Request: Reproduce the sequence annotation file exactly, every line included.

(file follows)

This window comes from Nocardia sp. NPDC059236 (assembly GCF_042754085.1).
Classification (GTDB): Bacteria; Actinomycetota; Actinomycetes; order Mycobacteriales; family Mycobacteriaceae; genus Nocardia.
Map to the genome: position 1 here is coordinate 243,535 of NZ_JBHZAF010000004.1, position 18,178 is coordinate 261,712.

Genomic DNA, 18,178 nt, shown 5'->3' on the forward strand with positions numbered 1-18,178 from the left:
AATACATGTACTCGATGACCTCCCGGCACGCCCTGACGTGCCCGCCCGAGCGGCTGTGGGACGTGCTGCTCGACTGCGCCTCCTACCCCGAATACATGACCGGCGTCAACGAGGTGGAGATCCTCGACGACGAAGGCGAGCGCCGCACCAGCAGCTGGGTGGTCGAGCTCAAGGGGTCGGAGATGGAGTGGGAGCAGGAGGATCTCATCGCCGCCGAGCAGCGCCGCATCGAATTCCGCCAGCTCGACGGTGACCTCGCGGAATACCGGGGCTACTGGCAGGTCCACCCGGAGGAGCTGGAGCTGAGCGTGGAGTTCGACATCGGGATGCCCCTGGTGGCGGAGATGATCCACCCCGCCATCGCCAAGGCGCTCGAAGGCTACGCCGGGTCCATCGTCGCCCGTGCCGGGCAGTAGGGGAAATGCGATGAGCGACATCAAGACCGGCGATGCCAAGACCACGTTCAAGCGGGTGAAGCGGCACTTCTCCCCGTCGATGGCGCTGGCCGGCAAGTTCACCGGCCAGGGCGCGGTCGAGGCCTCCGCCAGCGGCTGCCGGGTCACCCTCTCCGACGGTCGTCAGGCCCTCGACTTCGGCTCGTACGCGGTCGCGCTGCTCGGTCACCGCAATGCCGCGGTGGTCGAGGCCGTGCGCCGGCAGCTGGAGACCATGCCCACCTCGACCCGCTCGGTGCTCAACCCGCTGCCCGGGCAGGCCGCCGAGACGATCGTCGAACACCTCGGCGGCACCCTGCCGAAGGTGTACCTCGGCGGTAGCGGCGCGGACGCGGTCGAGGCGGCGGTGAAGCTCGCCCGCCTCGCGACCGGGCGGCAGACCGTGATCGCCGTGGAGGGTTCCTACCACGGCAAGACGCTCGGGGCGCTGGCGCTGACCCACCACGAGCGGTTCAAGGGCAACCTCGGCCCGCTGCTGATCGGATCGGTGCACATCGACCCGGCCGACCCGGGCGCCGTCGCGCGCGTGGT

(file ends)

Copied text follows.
This window comes from Nocardia sp. NPDC059236 (assembly GCF_042754085.1).
Classification (GTDB): Bacteria; Actinomycetota; Actinomycetes; order Mycobacteriales; family Mycobacteriaceae; genus Nocardia.
Map to the genome: position 1 here is coordinate 243,535 of NZ_JBHZAF010000004.1, position 18,178 is coordinate 261,712.

Genomic DNA, 18,178 nt, shown 5'->3' on the forward strand with positions numbered 1-18,178 from the left:
AATACATGTACTCGATGACCTCCCGGCACGCCCTGACGTGCCCGCCCGAGCGGCTGTGGGACGTGCTGCTCGACTGCGCCTCCTACCCCGAATACATGACCGGCGTCAACGAGGTGGAGATCCTCGACGACGAAGGCGAGCGCCGCACCAGCAGCTGGGTGGTCGAGCTCAAGGGGTCGGAGATGGAGTGGGAGCAGGAGGATCTCATCGCCGCCGAGCAGCGCCGCATCGAATTCCGCCAGCTCGACGGTGACCTCGCGGAATACCGGGGCTACTGGCAGGTCCACCCGGAGGAGCTGGAGCTGAGCGTGGAGTTCGACATCGGGATGCCCCTGGTGGCGGAGATGATCCACCCCGCCATCGCCAAGGCGCTCGAAGGCTACGCCGGGTCCATCGTCGCCCGTGCCGGGCAGTAGGGGAAATGCGATGAGCGACATCAAGACCGGCGATGCCAAGACCACGTTCAAGCGGGTGAAGCGGCACTTCTCCCCGTCGATGGCGCTGGCCGGCAAGTTCACCGGCCAGGGCGCGGTCGAGGCCTCCGCCAGCGGCTGCCGGGTCACCCTCTCCGACGGTCGTCAGGCCCTCGACTTCGGCTCGTACGCGGTCGCGCTGCTCGGTCACCGCAATGCCGCGGTGGTCGAGGCCGTGCGCCGGCAGCTGGAGACCATGCCCACCTCGACCCGCTCGGTGCTCAACCCGCTGCCCGGGCAGGCCGCCGAGACGATCGTCGAACACCTCGGCGGCACCCTGCCGAAGGTGTACCTCGGCGGTAGCGGCGCGGACGCGGTCGAGGCGGCGGTGAAGCTCGCCCGCCTCGCGACCGGGCGGCAGACCGTGATCGCCGTGGAGGGTTCCTACCACGGCAAGACGCTCGGGGCGCTGGCGCTGACCCACCACGAGCGGTTCAAGGGCAACCTCGGCCCGCTGCTGATCGGATCGGTGCACATCGACCCGGCCGACCCGGGCGCCGTCGCGCGCGTGGT